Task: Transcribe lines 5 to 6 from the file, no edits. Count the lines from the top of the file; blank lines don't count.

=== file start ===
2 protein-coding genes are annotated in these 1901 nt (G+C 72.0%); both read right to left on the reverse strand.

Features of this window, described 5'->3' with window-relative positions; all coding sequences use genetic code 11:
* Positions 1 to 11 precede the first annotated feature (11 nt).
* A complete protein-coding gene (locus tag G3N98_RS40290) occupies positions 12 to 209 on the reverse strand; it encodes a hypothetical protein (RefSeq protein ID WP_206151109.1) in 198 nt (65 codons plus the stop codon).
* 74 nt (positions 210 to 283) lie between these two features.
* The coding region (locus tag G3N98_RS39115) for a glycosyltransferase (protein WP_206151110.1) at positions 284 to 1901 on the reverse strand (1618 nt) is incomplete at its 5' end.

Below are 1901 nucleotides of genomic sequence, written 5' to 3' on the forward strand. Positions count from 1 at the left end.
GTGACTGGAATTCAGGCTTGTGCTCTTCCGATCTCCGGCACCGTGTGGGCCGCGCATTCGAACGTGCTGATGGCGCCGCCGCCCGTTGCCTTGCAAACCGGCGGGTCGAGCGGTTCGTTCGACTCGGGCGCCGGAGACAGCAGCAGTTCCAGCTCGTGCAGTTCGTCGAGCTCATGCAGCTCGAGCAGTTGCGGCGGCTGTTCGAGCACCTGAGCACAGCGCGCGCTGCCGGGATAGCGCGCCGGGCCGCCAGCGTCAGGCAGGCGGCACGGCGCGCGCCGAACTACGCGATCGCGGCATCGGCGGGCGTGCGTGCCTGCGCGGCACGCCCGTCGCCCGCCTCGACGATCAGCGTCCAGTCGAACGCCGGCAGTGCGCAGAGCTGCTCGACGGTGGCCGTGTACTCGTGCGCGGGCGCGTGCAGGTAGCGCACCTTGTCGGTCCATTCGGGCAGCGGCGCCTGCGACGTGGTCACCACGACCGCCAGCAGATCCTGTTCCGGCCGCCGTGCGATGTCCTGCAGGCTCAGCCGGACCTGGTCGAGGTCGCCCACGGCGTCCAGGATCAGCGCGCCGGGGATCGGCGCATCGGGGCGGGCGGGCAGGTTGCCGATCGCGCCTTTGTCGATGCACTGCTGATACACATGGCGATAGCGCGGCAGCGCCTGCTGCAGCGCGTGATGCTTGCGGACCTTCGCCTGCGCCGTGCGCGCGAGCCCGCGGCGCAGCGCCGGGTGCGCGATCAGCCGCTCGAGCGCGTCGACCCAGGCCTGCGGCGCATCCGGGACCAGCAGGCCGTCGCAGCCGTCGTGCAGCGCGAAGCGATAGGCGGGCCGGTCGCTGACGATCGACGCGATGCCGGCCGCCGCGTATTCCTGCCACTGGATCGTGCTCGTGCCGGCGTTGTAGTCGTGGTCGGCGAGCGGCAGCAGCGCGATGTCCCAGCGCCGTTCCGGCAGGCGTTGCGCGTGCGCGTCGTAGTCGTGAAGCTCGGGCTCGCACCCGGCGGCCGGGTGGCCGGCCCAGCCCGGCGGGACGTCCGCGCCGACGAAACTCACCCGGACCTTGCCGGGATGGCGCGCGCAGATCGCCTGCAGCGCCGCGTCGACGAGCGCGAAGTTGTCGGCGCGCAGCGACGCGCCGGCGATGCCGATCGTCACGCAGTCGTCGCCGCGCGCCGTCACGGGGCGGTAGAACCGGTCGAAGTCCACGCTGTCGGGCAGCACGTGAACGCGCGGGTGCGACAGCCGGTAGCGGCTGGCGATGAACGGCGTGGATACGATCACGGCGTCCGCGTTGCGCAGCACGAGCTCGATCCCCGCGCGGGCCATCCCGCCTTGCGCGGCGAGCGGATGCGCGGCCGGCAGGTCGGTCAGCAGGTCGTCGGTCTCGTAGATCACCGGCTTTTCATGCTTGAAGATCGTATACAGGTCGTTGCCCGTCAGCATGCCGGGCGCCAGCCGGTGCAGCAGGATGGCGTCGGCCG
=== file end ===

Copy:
* 74 nt (positions 210 to 283) lie between these two features.
* The coding region (locus tag G3N98_RS39115) for a glycosyltransferase (protein WP_206151110.1) at positions 284 to 1901 on the reverse strand (1618 nt) is incomplete at its 5' end.